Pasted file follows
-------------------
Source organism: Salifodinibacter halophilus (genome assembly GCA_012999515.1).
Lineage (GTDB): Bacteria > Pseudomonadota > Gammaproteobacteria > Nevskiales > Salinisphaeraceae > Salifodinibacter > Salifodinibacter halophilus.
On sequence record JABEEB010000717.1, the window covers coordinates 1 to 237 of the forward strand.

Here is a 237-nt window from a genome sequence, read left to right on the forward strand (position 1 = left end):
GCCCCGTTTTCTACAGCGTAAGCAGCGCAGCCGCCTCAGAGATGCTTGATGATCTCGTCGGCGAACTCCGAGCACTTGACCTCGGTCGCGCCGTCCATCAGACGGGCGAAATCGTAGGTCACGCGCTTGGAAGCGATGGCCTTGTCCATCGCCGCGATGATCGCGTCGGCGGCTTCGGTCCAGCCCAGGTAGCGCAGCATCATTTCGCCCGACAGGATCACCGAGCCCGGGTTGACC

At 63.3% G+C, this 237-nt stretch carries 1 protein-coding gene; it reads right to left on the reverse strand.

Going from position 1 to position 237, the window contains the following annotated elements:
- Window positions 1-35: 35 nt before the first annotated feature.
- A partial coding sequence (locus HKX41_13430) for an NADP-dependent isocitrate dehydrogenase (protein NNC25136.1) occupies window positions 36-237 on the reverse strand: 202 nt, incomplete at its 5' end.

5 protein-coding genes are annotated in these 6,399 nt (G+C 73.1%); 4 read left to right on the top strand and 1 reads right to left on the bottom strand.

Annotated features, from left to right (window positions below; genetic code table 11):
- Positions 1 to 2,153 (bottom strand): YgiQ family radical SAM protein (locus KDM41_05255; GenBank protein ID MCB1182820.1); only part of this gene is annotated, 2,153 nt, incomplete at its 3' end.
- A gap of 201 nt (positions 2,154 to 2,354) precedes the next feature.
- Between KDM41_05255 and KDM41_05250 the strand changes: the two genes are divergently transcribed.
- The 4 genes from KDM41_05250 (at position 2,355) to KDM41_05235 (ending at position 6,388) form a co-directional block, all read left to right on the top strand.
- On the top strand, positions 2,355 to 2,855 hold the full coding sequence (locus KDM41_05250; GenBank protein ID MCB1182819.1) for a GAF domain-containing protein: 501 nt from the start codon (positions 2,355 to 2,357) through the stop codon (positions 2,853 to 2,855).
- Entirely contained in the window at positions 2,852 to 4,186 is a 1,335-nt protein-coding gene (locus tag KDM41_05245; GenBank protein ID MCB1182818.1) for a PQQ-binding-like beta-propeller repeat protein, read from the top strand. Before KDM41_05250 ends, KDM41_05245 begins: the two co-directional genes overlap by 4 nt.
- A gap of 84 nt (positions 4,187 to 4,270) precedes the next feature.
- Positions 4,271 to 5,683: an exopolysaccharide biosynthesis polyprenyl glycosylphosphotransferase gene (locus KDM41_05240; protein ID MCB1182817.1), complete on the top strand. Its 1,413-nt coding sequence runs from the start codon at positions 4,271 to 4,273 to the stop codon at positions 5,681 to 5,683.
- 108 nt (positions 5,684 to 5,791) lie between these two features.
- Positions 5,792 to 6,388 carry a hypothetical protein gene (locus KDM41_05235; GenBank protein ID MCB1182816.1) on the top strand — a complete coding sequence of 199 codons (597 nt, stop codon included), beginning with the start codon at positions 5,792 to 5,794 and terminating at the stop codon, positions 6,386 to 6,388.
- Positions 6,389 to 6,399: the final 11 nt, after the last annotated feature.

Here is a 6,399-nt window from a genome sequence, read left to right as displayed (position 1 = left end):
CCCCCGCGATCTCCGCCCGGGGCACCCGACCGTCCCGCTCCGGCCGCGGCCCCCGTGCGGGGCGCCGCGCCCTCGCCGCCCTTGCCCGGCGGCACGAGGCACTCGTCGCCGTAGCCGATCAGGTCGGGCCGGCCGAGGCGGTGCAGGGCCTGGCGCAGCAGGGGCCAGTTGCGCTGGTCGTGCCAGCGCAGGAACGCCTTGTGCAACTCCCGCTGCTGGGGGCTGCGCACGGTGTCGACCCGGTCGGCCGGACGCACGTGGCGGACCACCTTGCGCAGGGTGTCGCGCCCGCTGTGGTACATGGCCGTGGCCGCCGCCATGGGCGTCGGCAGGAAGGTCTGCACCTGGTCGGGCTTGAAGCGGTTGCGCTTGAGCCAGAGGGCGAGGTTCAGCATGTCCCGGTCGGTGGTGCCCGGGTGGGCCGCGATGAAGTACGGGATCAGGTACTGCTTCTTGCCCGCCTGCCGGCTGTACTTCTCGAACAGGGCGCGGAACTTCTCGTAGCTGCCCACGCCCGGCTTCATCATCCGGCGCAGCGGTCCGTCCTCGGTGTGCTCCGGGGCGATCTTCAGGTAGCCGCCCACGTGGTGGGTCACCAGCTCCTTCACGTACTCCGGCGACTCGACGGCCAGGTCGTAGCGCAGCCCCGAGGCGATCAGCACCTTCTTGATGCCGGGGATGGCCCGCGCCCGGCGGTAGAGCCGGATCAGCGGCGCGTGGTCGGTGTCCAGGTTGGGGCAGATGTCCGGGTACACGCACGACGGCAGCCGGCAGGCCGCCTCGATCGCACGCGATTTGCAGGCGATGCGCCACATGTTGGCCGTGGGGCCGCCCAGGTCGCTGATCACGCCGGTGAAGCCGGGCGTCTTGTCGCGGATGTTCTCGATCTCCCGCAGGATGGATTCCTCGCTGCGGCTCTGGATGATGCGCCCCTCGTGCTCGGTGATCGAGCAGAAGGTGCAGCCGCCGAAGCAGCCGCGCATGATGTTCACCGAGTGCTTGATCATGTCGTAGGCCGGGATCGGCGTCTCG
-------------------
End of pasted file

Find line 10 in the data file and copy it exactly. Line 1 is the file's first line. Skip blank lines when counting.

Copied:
5 protein-coding genes are annotated in these 6,399 nt (G+C 73.1%); 4 read left to right on the top strand and 1 reads right to left on the bottom strand.